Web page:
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CASMII Media Watch
Sanger and Risen over at the New York Times say that Iran's conversion of some of its stockpile of 20% enriched uranium to reactor fuel rods, thus precluding its use for weapons, may be some sort of calculated message to the West that Iran is willing to make a deal.
Never mind that Iran has been saying, quite overtly and as loudly as it can, that it is willing to cease 20% enrichment. Ahmadinejad himself went before the UN General Assembly and made this offer. In fact Iran had announced its intentions to make the fuel too. ››read more
USA Today cautioned recently that “War with Iran won’t be a quick affair.” A Pittsburgh newspaper plaintively wonders whether “War with Iran” is a “Necessity or Folly.” Talk of war is in the air. What many in this country don’t realize is that the U.S. is already engaged in a war with Iran. We just don’t hear about it. The name of the war that is already underway is “sanctions.” ››read more
The diagram leaked to the Associated Press this week is nothing more than either shoddy sources or shoddy science. In either case, the world can keep calm and carry on. ››read more
Just as with Iraq, the western media blindly trumpets whatever is shoveled to them about Iran, keeping fear levels sky-high to justify crippling sanctions and preparing the ground for war. ››read more
An Associated Press report by a journalist with a reputation for speculative and misleading coverage of Iran’s nuclear program claims that a shoddy Iranian diagram, leaked by “a country critical of Iran’s atomic program” suggests the Islamic Republic is working on a nuclear weapon. ››read more
On Wednesday night a ceasefire came into effect after a week of attacks on Gaza which left over 150 Palestinians dead (at least 40 of them children) and rocket fire into Israel which left 5 Israelis dead. Before the news of the ceasefire became the front-page headline on the BBC News website, the headline story for the entire day concerned the bus bombing in Tel Aviv, which injured 21 civilians. Luckily this attack did not result in civilian deaths, however it was still deemed more newsworthy than the 13 Palestinians in Gaza who were killed by air strikes that same day. The news coverage was another glaring example of the different value assigned to life by our media, depending on which side of the Gaza border it resides. ››read more
Remember when NeoCon Oliver Kamm wrote an article (behind paywall) in Rupert Murdoch's Times (of London) in which he dramatically "exposed" a document that supposedly proved that Iran had conducted tests with atomic bomb detonators (known as neutron triggers)? Naturally, it quotes David Albright too, claiming that this is "strong evidence" of continued Iranian nuclear weapons work. The Times even published an image of the document itself, quite helpfully. It is always great when a news outlet publishes the primary material which forms the basis of their reporting rather than simply passing off hearsay and rumor, often from anonymous sources, as fact. Congratulations, The Times and Oliver Kamm. You deserve a Medal of Journalism for that...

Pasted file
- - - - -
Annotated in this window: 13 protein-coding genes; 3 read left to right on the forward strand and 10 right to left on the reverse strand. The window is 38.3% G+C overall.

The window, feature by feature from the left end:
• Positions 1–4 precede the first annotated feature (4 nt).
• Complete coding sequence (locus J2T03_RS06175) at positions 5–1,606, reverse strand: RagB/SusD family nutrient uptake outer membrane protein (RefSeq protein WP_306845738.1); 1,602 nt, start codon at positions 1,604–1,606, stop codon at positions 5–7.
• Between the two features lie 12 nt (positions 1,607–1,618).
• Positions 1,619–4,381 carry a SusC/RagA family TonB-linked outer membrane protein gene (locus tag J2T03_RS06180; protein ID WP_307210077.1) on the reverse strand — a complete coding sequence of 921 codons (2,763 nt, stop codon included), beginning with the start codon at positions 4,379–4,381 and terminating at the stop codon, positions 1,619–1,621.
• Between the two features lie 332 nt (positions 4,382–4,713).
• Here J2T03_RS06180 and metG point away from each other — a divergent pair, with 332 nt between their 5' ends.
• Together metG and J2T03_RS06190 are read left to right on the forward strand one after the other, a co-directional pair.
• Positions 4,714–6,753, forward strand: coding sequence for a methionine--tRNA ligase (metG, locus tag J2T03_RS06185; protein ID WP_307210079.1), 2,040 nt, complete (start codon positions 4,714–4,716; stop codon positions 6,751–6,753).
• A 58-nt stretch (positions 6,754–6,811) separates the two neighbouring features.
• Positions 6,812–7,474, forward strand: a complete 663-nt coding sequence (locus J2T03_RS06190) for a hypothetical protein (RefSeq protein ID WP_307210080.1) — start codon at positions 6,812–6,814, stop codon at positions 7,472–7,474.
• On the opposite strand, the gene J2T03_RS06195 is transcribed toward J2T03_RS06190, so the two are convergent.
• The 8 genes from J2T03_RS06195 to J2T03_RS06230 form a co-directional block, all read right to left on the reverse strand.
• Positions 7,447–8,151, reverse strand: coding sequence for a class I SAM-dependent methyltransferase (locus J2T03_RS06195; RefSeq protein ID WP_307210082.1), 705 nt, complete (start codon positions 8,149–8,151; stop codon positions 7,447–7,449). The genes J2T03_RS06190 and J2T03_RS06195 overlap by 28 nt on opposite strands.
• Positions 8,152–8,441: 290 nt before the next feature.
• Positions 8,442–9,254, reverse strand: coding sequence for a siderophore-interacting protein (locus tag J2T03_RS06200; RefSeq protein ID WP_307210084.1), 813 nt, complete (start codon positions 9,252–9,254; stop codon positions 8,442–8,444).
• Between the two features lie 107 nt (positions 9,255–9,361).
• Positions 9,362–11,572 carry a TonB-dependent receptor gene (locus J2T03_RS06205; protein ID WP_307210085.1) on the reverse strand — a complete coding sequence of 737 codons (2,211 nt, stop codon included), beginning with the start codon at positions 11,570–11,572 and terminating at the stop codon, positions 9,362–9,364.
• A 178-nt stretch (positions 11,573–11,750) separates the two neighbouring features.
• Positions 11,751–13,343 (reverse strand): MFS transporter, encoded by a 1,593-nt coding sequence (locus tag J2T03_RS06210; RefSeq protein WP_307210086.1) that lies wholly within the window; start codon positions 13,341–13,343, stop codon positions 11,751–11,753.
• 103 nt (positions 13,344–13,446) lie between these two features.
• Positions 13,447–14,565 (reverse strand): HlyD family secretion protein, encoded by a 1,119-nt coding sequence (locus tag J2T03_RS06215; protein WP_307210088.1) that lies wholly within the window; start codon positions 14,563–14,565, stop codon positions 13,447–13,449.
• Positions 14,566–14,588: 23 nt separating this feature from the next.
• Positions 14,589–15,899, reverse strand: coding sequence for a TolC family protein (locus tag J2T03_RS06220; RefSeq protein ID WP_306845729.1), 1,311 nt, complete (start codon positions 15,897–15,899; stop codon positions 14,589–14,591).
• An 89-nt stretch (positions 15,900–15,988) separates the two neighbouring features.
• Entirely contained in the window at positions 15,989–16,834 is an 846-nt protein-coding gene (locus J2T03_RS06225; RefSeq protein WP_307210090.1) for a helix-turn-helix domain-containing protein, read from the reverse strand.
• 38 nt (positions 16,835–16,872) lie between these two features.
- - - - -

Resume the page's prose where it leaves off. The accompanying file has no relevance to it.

Except... ››read more
I've watched Barbara Slavin go from a good & knowledgable reporter on Iran to yet another shill, promoting "conventional wisdom" and her own biases under the guise of journalism. As sad as that was, her "Ask me anything" post on Reddit is a particularly low point, not just due to the many factual inaccuracies that she's promoting but the underlying bigotry that's on display. ››read more
The Non-Aligned Movement (NAM), formed in 1961 during the Cold War, is a group of 120 states and 17 observer states not formally aligned with or against any major power bloc. The NAM held its opening 2012 session yesterday under the new chairmanship of Iran, which succeeded Egypt as the Chair.
Significantly, an Associated Press story in the Washington Post headlined, “Iran opens nonaligned summit with calls for nuclear arms ban”, reported that “Iranian Foreign Minister Ali Akbar Salehi opened the gathering by noting commitment to a previous goal from the nonaligned group, known as NAM, to remove the world’s nuclear arsenals within 13 years. ‘We believe that the timetable for ultimate removal of nuclear weapons by 2025, which was proposed by NAM, will only be realized if we follow it up decisively,’ he told delegates.”
Having perused the much-lauded book by David Crist, I can't help but notice that it is not only light on citations but the material on Iran, and Iran's nuclear program in particular, is either flat wrong or merely a reinforcement of conventional wisdom, doused in a good bit of innuendo and credulously passed along as fact with barely an acknowledgement of contrary information. ››read more